The ﬁrst cooperative in Italy was established in 1854 in Turin, as part of a wave of liberal reformism. As the movement grew, it split into two branches: the socialist branch that was stronger in the North and more focused on worker and consumer cooperatives, and the Catholic branch that was stronger in the South and more focused on agricultural and ﬁnancial cooperatives. The movement grew to play a vital role in the Italian economy. For example, in 1919 the biggest port in the country was operated as a worker owned cooperative.Cooperatives, especially those of the socialist tradition, faced suppression by the Fascist regime and were deemed as cesspools of opposition activities. People were imprisoned, properties were destroyed, and central organizations were put under strict control of the dictatorship.
After the war, cooperatives grew gradually alongside an economic boom that lasted until the 1970s. However, as the rest of the economy started to slow down, cooperatives continued their growth. The share of employment in cooperatives has more than tripled since the 1970s, reaching around 7% in 2018. The model, sometimes branded as old fashioned and suitable mostly for agriculture, turned out to be superior in adapting to the modern economy.
Below are three facts that demonstrate the resilience of the cooperative business model in Italy:
In the 1980s Italy saw two new type of cooperatives emerge; ones that provided social, health and educational services and ones that created jobs for disadvantaged people, so-called work integration social cooperatives. These two types of so called ‘social cooperatives’ were given a legal framework in 1991. The following decade saw this sector boom, with a ﬁve-fold increase in the number of people employed in social cooperatives, reaching 149,000 people in 2001.
With the aging population and the growing share of employment in the care sector, Italy is spearheading what might be one of the most revolutionary transformations in the labour market - giving ownership of the care providers democratically to those receiving and giving the care. The technological advancement is a trend that makes it harder to employ disabled and low-skilled workers, which is also a question these cooperatives are addressing with great success. Below are two facts about the sector, one for both types of the social cooperatives:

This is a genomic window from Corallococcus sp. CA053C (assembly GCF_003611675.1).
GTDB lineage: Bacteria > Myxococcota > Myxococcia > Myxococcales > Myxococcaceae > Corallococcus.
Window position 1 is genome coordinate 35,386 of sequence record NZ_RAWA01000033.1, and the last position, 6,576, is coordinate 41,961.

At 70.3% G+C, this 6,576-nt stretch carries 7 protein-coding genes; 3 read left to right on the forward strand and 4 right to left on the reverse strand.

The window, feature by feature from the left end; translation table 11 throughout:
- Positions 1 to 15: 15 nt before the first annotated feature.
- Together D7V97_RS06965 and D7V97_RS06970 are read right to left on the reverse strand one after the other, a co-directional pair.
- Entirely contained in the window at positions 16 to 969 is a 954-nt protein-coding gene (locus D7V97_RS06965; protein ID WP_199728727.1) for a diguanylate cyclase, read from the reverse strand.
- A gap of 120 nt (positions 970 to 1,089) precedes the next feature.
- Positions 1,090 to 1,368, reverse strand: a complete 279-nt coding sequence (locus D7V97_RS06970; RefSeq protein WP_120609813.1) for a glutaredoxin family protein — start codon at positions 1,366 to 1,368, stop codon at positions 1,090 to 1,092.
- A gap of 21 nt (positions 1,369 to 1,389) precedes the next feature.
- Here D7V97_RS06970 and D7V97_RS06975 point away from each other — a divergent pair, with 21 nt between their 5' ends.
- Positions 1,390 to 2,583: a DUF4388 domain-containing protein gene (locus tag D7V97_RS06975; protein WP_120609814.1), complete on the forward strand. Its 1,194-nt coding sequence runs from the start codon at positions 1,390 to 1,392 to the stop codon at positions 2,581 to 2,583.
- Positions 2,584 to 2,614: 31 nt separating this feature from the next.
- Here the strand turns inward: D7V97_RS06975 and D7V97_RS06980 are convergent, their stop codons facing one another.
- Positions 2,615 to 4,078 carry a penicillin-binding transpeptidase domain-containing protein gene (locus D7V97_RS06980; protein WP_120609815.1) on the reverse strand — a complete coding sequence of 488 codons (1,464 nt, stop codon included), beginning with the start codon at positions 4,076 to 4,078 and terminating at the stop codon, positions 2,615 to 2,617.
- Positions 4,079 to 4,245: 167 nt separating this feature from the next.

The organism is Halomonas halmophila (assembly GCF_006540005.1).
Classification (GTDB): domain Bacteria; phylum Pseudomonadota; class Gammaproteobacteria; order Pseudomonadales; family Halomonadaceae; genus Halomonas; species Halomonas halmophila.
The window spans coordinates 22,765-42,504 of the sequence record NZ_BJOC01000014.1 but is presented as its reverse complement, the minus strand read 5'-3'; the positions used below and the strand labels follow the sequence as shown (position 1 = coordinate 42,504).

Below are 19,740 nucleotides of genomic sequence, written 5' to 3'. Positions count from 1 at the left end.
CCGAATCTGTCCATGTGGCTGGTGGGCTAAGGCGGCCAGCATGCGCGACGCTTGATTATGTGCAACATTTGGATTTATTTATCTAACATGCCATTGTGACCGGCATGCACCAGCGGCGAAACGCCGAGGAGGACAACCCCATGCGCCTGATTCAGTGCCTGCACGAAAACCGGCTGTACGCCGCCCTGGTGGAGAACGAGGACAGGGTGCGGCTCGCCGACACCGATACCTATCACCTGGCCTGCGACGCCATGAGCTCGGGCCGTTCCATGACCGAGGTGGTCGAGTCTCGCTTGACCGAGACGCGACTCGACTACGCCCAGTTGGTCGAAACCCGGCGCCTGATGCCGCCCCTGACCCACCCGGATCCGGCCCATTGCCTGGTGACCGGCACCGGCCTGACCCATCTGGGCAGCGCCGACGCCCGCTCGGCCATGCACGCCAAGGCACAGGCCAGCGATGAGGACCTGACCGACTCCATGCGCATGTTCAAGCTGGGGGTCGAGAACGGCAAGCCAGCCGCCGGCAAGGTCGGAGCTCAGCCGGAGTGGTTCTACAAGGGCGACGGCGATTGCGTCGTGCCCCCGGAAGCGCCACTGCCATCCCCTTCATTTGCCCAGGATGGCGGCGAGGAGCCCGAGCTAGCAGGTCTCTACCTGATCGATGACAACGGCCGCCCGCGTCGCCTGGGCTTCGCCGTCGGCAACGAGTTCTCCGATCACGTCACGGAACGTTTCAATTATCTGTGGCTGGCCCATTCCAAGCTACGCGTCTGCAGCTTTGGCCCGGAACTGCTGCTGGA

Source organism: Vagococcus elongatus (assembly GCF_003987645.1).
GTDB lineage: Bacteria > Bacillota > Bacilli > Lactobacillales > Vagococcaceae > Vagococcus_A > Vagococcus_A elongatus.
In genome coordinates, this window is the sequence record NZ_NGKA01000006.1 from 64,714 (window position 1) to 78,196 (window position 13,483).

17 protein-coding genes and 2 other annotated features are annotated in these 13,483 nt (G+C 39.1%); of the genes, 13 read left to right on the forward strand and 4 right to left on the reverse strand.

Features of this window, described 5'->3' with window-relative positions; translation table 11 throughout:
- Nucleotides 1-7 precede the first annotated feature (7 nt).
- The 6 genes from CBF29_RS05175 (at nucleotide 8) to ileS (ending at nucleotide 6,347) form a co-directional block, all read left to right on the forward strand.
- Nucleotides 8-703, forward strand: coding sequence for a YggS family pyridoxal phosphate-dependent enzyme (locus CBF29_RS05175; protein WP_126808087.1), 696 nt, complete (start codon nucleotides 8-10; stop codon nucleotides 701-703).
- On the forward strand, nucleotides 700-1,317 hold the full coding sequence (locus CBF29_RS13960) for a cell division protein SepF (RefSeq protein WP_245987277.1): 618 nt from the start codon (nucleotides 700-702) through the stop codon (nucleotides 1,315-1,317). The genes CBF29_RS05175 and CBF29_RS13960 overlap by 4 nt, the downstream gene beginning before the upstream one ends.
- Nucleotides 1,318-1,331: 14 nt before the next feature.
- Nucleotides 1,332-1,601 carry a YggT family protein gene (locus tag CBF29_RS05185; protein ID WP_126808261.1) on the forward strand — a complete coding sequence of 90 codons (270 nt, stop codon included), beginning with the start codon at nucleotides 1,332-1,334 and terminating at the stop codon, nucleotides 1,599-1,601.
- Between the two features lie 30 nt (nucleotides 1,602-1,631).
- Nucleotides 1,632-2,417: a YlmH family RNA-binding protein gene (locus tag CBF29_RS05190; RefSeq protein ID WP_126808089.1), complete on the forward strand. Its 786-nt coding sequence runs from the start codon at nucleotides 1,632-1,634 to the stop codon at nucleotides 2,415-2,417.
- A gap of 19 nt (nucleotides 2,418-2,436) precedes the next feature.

Italy has over 25,000 worker owned cooperatives, more than any other country in the world. To put this into perspective, the US only has 650, although the population is more than 5 times that of Italy’s. Two facts below show some of the social beneﬁts that these sort of businesses have, as well as an example of what kind of legislation Italy has in place to support the sector.
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The largest retailer in Italy is a cooperative, simply called ‘Coop’. It has been at the forefront of ethical retailing, becoming the ﬁrst European company to adopt the S A8000 Standard which is the only international standard valid for all sectors that can be certiﬁed by an external entity and ensures the ethical behaviour of companies and of the production chain towards workers. It was also the ﬁrst Italian retailer to introduce FairTrade products.
Below is an example of a project it has supported to help post-conﬂict areas in other countries:
Emilio Romagno is an area in Northern Italy that has one of the highest median income in all of Italy and it also ranks on top in various indicators of social well-being. The region also has the highest propensity to export in the country.
The region also has perhaps the highest ‘social capital’ (a term that refers to intensity of interpersonal relationships, trust, cooperation and reciprocity) in the developed world, according to Robert Putnam, who has coined the term and is the leading researcher on the subject. This was measured by surveys that explored, for example, how often people take part in volunteering activities and how well they know their neighbours.
Around 30% of the GDP of the area is produced by worker cooperatives, making it the most worker cooperative based economy of its size in the world.
The movement is coming full circle, as its socialist and catholic traditions are gradually joining together.
Only the imagination sets limits to the opportunities of the future, and one of the most brilliant platform cooperatives, FairBnB coop is based in Emilio Romagno. It is a cooperative alternative to Air BnB that seeks to become co-owned by the hosts and guests. Instead of taking a commission that goes to the shareholders, the cooperative will donate to local projects of the members’ choice, such as public gardens or historical conservation. It is a straightforward example of a vision we at Coop Exchange embrace - a sharing economy where the ownership is shared. Air BnB faces opposition by the residents of areas that are very popular on the platform, but a cooperative alternative that would contribute to the betterment of the local area would surely be welcomed more positively. Whereas Air BnB enters an area and operates there until pressure from the public forces politicians to regulate it, Fair BnB will seek to help the public and contribute, not extract, value from the communities it operates in. We warmly recommend everyone to enlist their interest in the cooperative on their website.
Emilio Romagno has the potential to become the centre of a great transformation of the start up culture towards crowdfunded, user-owned platform cooperatives. It has the potential to not only be the driving force of lifting Italy out of its economic problems, but also become the center of a distinct European tech sector that can rival that of China and the US.